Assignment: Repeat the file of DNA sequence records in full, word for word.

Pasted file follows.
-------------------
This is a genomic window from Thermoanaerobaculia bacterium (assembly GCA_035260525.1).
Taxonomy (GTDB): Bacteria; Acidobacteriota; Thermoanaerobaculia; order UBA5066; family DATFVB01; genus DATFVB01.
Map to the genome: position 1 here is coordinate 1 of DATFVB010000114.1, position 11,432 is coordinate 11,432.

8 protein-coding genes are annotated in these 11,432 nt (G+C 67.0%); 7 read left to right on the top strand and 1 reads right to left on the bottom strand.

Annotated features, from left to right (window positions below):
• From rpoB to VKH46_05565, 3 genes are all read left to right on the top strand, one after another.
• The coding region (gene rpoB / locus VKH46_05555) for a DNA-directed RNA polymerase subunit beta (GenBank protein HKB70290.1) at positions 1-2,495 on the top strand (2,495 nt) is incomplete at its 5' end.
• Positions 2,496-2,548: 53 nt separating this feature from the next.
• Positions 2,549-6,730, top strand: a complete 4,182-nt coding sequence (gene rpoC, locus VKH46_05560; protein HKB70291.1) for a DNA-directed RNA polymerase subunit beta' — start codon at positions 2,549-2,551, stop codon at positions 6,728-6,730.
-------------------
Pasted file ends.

This is a genomic window from Thermoanaerobaculia bacterium (assembly GCA_035260525.1).
Taxonomy (GTDB): Bacteria; Acidobacteriota; Thermoanaerobaculia; order UBA5066; family DATFVB01; genus DATFVB01.
Map to the genome: position 1 here is coordinate 1 of DATFVB010000114.1, position 11,432 is coordinate 11,432.

8 protein-coding genes are annotated in these 11,432 nt (G+C 67.0%); 7 read left to right on the top strand and 1 reads right to left on the bottom strand.

Annotated features, from left to right (window positions below):
• From rpoB to VKH46_05565, 3 genes are all read left to right on the top strand, one after another.
• The coding region (gene rpoB / locus VKH46_05555) for a DNA-directed RNA polymerase subunit beta (GenBank protein HKB70290.1) at positions 1-2,495 on the top strand (2,495 nt) is incomplete at its 5' end.
• Positions 2,496-2,548: 53 nt separating this feature from the next.
• Positions 2,549-6,730, top strand: a complete 4,182-nt coding sequence (gene rpoC, locus VKH46_05560; protein HKB70291.1) for a DNA-directed RNA polymerase subunit beta' — start codon at positions 2,549-2,551, stop codon at positions 6,728-6,730.